The sound continues, louder. Terrence begins to feel light-headed, has to breathe deeper to grasp a breath. It’s possibly a leak. The air-flow isn’t as well-maintained in these old disused tunnels. That’s all it is. He moves quicker, fingertips reaching, stretching out; seeking a door. A thought hums agitated through his mind: air-flow is maintained everywhere, anywhere a child or animal may stray. It’s probably just a lie, propaganda, there’s no way resources are used up on this dank place.
Except it doesn’t feel like a leak. It feels as though the air is being stolen from his lungs themselves.
He keeps moving; he has to keep moving. There has to be a door.
The whistling shrieks high and wild, blanketing the tunnel, lighting it up. He can feel it, burrowing through his ear canal. He can’t scream. He can’t even breathe.
He tries to run. But collapses to the floor. He scrabbles against the ground, fingernails in the dust. He scratches at his ears and head and chest. The whistling grows louder still. Stealing the sound from between his lips, stealing the breath from his lungs.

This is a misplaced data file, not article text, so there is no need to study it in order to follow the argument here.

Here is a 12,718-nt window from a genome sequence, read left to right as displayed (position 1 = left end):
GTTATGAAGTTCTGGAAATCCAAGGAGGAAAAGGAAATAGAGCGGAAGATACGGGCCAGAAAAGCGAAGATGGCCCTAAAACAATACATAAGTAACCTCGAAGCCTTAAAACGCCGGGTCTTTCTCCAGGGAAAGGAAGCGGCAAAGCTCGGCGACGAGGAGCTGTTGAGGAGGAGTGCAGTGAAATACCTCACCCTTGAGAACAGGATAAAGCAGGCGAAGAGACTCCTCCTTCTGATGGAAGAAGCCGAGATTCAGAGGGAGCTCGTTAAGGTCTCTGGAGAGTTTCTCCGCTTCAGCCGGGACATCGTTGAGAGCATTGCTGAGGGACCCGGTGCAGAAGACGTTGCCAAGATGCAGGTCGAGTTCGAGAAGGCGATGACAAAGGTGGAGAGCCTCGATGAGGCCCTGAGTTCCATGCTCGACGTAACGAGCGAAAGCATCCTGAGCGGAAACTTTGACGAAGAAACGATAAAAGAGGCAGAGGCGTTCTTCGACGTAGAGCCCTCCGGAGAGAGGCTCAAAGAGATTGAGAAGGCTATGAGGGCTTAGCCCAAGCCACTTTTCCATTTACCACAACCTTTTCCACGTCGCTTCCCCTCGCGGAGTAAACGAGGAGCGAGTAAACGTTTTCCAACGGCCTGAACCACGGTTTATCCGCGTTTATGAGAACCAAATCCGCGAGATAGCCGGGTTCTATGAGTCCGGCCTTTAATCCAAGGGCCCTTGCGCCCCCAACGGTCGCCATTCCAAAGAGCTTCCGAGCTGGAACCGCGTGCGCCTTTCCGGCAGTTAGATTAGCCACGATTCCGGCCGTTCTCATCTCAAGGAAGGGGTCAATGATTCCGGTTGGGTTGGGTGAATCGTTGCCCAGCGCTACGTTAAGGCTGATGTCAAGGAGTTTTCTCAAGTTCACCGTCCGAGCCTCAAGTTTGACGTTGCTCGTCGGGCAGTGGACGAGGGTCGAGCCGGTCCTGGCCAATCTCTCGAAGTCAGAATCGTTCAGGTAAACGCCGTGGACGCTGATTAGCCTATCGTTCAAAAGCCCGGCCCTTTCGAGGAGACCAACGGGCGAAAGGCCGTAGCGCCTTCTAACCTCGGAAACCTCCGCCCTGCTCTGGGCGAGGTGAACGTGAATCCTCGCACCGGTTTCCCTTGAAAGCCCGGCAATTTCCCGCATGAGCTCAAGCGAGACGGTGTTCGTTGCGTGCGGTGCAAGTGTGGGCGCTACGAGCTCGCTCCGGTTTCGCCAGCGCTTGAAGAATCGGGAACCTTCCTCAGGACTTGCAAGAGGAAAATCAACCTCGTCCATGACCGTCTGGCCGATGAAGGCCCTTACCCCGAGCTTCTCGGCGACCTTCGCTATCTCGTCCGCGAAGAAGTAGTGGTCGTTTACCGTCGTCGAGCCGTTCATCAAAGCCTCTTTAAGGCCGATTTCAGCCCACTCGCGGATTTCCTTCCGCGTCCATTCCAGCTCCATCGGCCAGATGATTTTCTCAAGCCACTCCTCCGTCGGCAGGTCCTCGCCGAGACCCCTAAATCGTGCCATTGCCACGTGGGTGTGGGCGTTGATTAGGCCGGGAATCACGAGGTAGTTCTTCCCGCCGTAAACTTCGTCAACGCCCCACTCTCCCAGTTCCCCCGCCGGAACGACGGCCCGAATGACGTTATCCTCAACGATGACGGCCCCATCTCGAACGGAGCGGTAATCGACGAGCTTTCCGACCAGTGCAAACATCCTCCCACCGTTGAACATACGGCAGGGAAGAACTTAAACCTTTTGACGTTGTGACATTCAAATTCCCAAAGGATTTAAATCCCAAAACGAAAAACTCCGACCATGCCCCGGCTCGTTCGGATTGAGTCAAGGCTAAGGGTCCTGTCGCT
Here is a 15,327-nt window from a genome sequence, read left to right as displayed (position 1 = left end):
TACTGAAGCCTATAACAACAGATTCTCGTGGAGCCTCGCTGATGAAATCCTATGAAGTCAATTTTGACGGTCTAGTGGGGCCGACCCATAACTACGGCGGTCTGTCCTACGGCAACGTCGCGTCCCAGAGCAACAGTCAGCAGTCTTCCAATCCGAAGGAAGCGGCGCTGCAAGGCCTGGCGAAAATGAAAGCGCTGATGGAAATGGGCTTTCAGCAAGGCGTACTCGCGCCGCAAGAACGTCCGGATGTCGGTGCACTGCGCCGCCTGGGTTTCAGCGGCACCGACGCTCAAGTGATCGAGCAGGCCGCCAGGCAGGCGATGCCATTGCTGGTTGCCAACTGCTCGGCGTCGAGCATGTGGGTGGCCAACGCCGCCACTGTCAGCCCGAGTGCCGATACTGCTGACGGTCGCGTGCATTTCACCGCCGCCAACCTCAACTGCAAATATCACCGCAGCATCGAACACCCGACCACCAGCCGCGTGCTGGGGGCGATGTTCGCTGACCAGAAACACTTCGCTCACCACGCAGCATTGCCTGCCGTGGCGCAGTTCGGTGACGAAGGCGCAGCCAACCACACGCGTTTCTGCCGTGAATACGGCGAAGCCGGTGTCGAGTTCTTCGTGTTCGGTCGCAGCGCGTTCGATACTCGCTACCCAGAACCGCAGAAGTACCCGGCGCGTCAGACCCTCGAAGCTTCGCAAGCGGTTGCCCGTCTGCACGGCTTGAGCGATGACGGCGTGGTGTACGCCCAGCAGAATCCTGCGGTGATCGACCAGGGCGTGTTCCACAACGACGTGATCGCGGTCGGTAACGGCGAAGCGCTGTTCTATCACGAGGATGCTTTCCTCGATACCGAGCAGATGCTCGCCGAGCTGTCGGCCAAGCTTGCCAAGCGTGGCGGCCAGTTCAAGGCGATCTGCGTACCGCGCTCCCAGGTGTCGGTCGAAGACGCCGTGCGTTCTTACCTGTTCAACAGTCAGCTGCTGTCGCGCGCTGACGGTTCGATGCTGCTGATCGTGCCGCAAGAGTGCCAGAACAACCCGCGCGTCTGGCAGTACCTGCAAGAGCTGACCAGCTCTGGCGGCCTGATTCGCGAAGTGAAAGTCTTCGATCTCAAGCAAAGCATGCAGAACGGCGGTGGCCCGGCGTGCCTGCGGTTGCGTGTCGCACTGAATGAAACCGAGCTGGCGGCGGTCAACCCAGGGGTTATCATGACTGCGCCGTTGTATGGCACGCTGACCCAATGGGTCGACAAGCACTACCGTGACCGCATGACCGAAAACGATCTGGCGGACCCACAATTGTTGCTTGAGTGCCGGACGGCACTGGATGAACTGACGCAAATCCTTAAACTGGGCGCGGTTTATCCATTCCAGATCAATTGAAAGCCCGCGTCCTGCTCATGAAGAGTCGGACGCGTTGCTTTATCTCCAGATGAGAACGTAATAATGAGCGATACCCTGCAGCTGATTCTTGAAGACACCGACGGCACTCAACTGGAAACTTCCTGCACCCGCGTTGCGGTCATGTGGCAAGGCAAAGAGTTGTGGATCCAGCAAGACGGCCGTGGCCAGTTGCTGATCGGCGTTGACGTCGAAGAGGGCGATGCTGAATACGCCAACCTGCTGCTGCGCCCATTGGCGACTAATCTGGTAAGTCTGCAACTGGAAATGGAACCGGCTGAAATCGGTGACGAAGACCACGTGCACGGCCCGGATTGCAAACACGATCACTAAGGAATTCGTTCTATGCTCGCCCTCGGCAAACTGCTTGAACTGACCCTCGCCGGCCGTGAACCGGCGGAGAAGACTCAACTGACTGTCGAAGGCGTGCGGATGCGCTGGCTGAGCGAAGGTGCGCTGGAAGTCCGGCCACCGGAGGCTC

He fights, gasping emptily, and everything fades away.
Brett stares blankly, unimpressed.
Ari frowns. “What? You love that story.”
Brett rolls his eyes. “Maybe the first thousand times.”
Ari sighs. His baby brother seems to be growing up so fast, too fast. “I should tell you one of the old campfire tales. The ones they actually told around camp fires.”
Brett’s face scrunches up. “What are camp fires?”
“People used to spend days outside, for fun. It was called camping. They would make a fire to keep them warm and sit around it and tell stories.”
“Weren’t they afraid the fire would use up all the air?”
Ari laughs. “They were outside silly! No shortage of air up there.”
“Oh.” Brett says, frowning.
Ari can sense the question forming and tries to think of how he can derail it. He’s seen pictures of forests and trees and sky-scrapers. But to tell the truth Ari doesn’t understand the concept of outside much better than Brett. He’s still intent on keeping the all-knowing big brother ruse for as long as he can though.
Ari puts on granddads voice and mimics, “No one tells the old ones anymore. Vampires don’t make sense without t’sun. Werewolves don’t make sense without t’moon.”
Brett laughs. “Outside is scary.”
Ari grins, keeping character, “Well if you’d told ‘em people would end up living like this: it’d be the scariest story of them all.”